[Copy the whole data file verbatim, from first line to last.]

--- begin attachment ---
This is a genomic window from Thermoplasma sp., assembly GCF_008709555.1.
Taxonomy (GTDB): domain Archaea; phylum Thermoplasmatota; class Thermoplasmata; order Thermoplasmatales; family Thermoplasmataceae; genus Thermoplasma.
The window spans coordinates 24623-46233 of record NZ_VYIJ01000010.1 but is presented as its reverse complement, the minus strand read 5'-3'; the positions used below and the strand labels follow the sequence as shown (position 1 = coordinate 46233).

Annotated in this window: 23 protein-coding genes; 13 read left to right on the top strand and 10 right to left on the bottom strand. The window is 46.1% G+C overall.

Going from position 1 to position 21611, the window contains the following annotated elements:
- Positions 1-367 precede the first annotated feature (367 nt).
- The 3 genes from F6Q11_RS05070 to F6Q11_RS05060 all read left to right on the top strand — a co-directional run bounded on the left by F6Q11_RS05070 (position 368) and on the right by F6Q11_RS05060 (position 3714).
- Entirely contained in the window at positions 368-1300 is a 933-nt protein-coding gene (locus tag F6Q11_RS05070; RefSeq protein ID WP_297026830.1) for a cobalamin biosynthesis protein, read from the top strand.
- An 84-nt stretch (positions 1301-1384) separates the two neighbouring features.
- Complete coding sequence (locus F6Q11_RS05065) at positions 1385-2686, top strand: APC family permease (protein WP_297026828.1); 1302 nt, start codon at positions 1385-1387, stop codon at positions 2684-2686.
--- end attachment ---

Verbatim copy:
This is a genomic window from Thermoplasma sp., assembly GCF_008709555.1.
Taxonomy (GTDB): domain Archaea; phylum Thermoplasmatota; class Thermoplasmata; order Thermoplasmatales; family Thermoplasmataceae; genus Thermoplasma.
The window spans coordinates 24623-46233 of record NZ_VYIJ01000010.1 but is presented as its reverse complement, the minus strand read 5'-3'; the positions used below and the strand labels follow the sequence as shown (position 1 = coordinate 46233).

Annotated in this window: 23 protein-coding genes; 13 read left to right on the top strand and 10 right to left on the bottom strand. The window is 46.1% G+C overall.

Going from position 1 to position 21611, the window contains the following annotated elements:
- Positions 1-367 precede the first annotated feature (367 nt).
- The 3 genes from F6Q11_RS05070 to F6Q11_RS05060 all read left to right on the top strand — a co-directional run bounded on the left by F6Q11_RS05070 (position 368) and on the right by F6Q11_RS05060 (position 3714).
- Entirely contained in the window at positions 368-1300 is a 933-nt protein-coding gene (locus tag F6Q11_RS05070; RefSeq protein ID WP_297026830.1) for a cobalamin biosynthesis protein, read from the top strand.
- An 84-nt stretch (positions 1301-1384) separates the two neighbouring features.
- Complete coding sequence (locus F6Q11_RS05065) at positions 1385-2686, top strand: APC family permease (protein WP_297026828.1); 1302 nt, start codon at positions 1385-1387, stop codon at positions 2684-2686.